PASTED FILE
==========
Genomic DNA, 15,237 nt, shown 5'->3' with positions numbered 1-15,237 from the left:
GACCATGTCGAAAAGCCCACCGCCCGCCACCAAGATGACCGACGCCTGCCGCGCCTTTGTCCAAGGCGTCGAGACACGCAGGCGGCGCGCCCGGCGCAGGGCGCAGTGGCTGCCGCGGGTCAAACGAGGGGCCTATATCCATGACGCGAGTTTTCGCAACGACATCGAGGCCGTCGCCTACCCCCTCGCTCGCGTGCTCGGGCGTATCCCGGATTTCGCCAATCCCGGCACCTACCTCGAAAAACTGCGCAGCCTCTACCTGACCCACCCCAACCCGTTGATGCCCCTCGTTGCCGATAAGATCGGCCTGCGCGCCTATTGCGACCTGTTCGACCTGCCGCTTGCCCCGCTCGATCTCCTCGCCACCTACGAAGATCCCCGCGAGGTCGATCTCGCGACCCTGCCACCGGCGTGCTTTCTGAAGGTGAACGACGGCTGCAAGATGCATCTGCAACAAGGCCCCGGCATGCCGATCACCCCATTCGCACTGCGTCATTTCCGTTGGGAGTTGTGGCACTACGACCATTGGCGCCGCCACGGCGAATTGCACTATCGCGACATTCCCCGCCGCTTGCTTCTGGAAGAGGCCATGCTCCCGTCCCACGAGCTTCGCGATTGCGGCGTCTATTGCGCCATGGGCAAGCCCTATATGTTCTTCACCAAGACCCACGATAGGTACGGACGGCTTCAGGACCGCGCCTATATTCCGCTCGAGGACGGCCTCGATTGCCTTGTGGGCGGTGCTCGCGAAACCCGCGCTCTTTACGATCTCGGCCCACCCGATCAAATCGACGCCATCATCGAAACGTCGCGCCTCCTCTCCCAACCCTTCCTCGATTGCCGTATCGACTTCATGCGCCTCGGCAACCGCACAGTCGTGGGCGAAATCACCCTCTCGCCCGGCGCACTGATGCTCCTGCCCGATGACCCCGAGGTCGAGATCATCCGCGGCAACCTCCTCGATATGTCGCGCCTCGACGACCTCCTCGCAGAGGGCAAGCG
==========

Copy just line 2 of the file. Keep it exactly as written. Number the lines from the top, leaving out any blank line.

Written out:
GACCATGTCGAAAAGCCCACCGCCCGCCACCAAGATGACCGACGCCTGCCGCGCCTTTGTCCAAGGCGTCGAGACACGCAGGCGGCGCGCCCGGCGCAGGGCGCAGTGGCTGCCGCGGGTCAAACGAGGGGCCTATATCCATGACGCGAGTTTTCGCAACGACATCGAGGCCGTCGCCTACCCCCTCGCTCGCGTGCTCGGGCGTATCCCGGATTTCGCCAATCCCGGCACCTACCTCGAAAAACTGCGCAGCCTCTACCTGACCCACCCCAACCCGTTGATGCCCCTCGTTGCCGATAAGATCGGCCTGCGCGCCTATTGCGACCTGTTCGACCTGCCGCTTGCCCCGCTCGATCTCCTCGCCACCTACGAAGATCCCCGCGAGGTCGATCTCGCGACCCTGCCACCGGCGTGCTTTCTGAAGGTGAACGACGGCTGCAAGATGCATCTGCAACAAGGCCCCGGCATGCCGATCACCCCATTCGCACTGCGTCATTTCCGTTGGGAGTTGTGGCACTACGACCATTGGCGCCGCCACGGCGAATTGCACTATCGCGACATTCCCCGCCGCTTGCTTCTGGAAGAGGCCATGCTCCCGTCCCACGAGCTTCGCGATTGCGGCGTCTATTGCGCCATGGGCAAGCCCTATATGTTCTTCACCAAGACCCACGATAGGTACGGACGGCTTCAGGACCGCGCCTATATTCCGCTCGAGGACGGCCTCGATTGCCTTGTGGGCGGTGCTCGCGAAACCCGCGCTCTTTACGATCTCGGCCCACCCGATCAAATCGACGCCATCATCGAAACGTCGCGCCTCCTCTCCCAACCCTTCCTCGATTGCCGTATCGACTTCATGCGCCTCGGCAACCGCACAGTCGTGGGCGAAATCACCCTCTCGCCCGGCGCACTGATGCTCCTGCCCGATGACCCCGAGGTCGAGATCATCCGCGGCAACCTCCTCGATATGTCGCGCCTCGACGACCTCCTCGCAGAGGGCAAGCG